In this week’s Better Kansas, we touch on where to go for official COVID19 information, suggestions for cooking with confidence, recommendations for refrigerating and freezing foods, cutting back ornamental grasses, an anaplasmosis vaccine in development and a farmland lease survey. This is a small glimpse of what K-State Research and Extension across the state has to offer. Share with others on social media and subscribe! – Mary Lou Peter email@example.com
Better Living, Better Communities
IT’S IN TIMES LIKE THIS, WHEN WE’RE BOMBARDED WITH INFORMATION about COVID19 aka novel Coronavirus 2019, that it’s sometimes hard to determine what’s credible and what’s not. Like many of you, I marveled … and was somewhat perplexed, that not only were the toilet tissue shelves cleared out at my local store a few days ago, but so were the bread, pasta and peanut butter sections. Keep an eye on the Prepare Kansas blog, where we point to sources of official science-based information on topics that affect all of us. It won’t help you find supplies, but it will cut right to the latest official word. If there’s one thing I’m thankful for right now, it’s that the days are getting longer and the weather warmer. Take care and look out for one another.
SOME OF US MAY BE COOKING AT HOME MORE THAN USUAL OVER THE NEXT FEW WEEKS. The Cooking with Confidence web page provides a wealth of information to everyone from novices to experienced cooks, with links to resources from K-State and other land grant universities around the country. Topics such as Eating Well Made Easy, Cooking Veggies, Healthy Cooking and Recipes and many more are included. Take a look!
HAVE YOU EVER PLANNED TO USE THAT PREVIOUSLY OPENED PACKAGE OF CREAM CHEESE IN YOUR EVENING SUPPER, only to find there was a nice layer of mold growing on the surface? Not a welcome sight. A handy guide to Safe Food Storage for the refrigerator and freezer lists all kinds of foods and the recommended maximum amount of time they can be stored there (or if they can be stored there at all). I didn’t know until recently that you can refrigerate or freeze bananas. This confirms it!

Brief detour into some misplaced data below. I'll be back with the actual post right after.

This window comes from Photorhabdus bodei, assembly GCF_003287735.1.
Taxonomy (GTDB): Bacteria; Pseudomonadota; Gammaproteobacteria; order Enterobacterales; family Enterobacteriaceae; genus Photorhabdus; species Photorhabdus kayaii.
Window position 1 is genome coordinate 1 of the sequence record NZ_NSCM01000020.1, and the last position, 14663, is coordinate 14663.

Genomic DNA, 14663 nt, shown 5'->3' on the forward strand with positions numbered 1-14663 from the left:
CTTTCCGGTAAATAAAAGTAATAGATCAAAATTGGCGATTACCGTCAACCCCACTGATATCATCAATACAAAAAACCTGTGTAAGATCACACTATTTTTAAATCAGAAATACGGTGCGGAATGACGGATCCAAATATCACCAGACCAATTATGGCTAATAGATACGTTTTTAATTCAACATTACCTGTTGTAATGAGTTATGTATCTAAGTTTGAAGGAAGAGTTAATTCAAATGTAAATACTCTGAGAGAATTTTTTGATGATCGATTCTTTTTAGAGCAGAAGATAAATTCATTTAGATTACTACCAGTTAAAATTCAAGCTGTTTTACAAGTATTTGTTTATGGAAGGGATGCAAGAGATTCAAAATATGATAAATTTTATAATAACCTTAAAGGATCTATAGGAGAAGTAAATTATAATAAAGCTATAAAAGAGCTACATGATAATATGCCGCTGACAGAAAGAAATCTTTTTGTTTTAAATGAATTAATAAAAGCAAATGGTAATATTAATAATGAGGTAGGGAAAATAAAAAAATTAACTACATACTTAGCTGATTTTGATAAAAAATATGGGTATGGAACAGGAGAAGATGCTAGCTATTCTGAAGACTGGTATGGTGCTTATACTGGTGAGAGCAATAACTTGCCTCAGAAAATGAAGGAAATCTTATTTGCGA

Better Farming, Ranching and Gardening
MARCH IS A GOOD TIME TO CUT BACK THOSE BEAUTIFUL ORNAMENTAL GRASSES now that winter has mostly slipped away and new growth is starting. Whether you need pruning shears or a chainsaw depends on the type of grass … and your enthusiasm and energy level! The March 10 Horticulture newsletter includes a segment on the topic, plus several others, including fertilizing the garden, cole crops (broccoli, cabbage, cauliflower, etc.), rhubarb, planting potatoes, vegetable spacing and more. I’m by no means an experienced gardener. I’ve grown a few vegetables, including broccoli, but wasn’t familiar with the expressions “bolting” and “buttoning” in cole crop plants. Take a look.
GOOD NEWS FOR THE BEEF INDUSTRY: Veterinary researchers at KSU have teamed with Iowa State University to develop a new vaccine platform to produce long-lasting protection against anaplasmosis infection. Bovine anaplasmosis, caused by the blood-borne parasite Anaplasma Marginale, is the most prevalent tick-transmitted disease of cattle worldwide and causes significant disease loss to beef producers in the United States. It can result in aborted calves, lost milk production in dairy cattle, death loss and more. Read an article or listen to the Agriculture Today radio interview on the topic.
DO YOU WISH YOU KNEW MORE ABOUT WHAT OTHERS IN KANSAS WERE LEASING FARMLAND FOR? It’s especially helpful if you’re thinking of leasing out your own land to your neighbor, Abby down the road or if you hope to lease your cousin Bill’s fields to expand your crop production. To help yourself and others’ understanding of current lease rates, K-State agricultural economists ask that you participate in a Kansas non-irrigated farm lease survey. The survey is voluntary and confidential, and will be open until the end of April. Results will be compiled and available on www.agmanager.info. Questions? Contact the Land Use Survey Center at firstname.lastname@example.org or 785-532-1517. For a look at how the data will be used, check out the 2016 report.
For more resources and activities, contact the K-State Research and Extension office in your area. Check out our other blogs and subscribe to our weekly emails here: https://www.ksre.k-state.edu/news/blogs/